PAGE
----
For most patients, treatment with clozapine can produce a slight reduction in the antipsychotic-induced movement disorder tardive dyskinesia and can greatly reduce the disorder’s severity in patients with moderate to severe cases, according to a study published in The Journal of Clinical Psychiatry.
This metanalysis included 17 studies published in English and Dutch found through Embase, PsycINFO, and PubMed up until October 13, 2015. Criteria for inclusion were schizophrenia or related disorder diagnosis, a switch from an alternate antipsychotic/s to clozapine monotherapy, and available data on a tardive dyskinesia rating scale before and after the medication switch. Independent investigators extracted the data, which were analyzed in a random-effects model after being converted to standardized mean value change scores.
For patients with subclinical tardive dyskinesia (13 studies), there was no significant difference seen after switching to clozapine (n=1012; standardized mean change=−0.21; ES 95% CI, −0.44 to 0.01; P =.06). However, 3 of the 12 studies are clear outliers, and an analysis of the other 9 studies alone does show an effect (n=830; standardized mean change=−0.33; ES 95% CI, −0.42 to −0.24; P <.01). When all the studies were taken together, overall results showed that switching to clozapine produced a significant reduction in tardive dyskinesia (n=1060; standardized mean change=-0.40; P <.01), particularly in the 4 studies that focused on tardive dyskinesia severity as a primary outcome (n=48; standardized mean change=−2.56; 95% CI, −4.85 to –0.28; P =.02).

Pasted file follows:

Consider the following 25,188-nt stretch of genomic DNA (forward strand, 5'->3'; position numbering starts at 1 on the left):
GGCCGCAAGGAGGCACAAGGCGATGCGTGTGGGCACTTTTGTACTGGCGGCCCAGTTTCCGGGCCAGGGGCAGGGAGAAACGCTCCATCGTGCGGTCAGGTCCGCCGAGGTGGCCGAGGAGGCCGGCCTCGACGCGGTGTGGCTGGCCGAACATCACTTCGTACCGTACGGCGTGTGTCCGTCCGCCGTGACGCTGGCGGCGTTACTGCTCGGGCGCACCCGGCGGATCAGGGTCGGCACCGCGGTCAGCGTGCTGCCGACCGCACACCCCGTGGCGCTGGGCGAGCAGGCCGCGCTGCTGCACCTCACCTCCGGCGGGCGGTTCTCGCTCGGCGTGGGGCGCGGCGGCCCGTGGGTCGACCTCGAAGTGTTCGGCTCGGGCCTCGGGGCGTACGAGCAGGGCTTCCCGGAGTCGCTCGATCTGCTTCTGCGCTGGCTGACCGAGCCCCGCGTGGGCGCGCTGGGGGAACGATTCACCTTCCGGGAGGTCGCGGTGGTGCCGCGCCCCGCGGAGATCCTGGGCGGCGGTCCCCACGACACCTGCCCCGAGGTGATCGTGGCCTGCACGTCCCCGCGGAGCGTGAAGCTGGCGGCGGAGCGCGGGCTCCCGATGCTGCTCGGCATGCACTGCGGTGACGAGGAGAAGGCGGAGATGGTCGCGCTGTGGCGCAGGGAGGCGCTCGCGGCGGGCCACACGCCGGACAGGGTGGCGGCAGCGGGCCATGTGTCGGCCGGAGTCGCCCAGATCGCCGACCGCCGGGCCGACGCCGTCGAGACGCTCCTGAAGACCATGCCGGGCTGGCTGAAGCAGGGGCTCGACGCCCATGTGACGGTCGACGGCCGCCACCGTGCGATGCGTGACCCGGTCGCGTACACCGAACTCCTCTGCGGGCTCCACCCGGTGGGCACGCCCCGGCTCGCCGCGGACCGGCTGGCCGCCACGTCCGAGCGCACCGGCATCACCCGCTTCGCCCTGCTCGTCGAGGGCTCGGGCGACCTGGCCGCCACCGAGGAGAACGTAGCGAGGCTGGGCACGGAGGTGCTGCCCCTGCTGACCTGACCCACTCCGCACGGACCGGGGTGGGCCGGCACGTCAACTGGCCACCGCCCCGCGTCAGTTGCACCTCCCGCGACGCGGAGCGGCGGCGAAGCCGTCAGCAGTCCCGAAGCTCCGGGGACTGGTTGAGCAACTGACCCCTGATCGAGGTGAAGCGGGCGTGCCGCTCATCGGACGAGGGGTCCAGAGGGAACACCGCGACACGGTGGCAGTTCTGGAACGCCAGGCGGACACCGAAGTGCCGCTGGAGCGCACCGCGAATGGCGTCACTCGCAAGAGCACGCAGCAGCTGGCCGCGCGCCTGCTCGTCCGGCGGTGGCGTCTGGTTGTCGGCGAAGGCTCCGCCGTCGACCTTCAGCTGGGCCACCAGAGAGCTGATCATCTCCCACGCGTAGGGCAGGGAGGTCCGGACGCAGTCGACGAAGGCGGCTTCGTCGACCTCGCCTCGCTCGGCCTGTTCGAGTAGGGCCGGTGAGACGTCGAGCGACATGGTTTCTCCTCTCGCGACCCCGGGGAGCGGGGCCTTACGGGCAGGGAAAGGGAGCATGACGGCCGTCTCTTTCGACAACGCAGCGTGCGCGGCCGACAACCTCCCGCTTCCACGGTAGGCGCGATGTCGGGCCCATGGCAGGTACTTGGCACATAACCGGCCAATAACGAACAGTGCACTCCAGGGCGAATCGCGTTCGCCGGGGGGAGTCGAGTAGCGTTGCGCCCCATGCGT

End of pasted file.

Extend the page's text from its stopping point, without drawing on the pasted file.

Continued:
Study investigators conclude that these findings indicate “that there is now sufficient evidence that moderate to severe [tardive dyskinesia] and/or substantial discomfort due to [tardive dyskinesia] may be considered as an indication for switching antipsychotic to clozapine in clinical guidelines.”
Mentzel TQ, van der Snoek R, Lieverse R, et al. Clozapine monotherapy as a treatment for antipsychotic-induced tardive dyskinesia: a meta-analysis. J Clin Psychiatry. 2018; 79(6).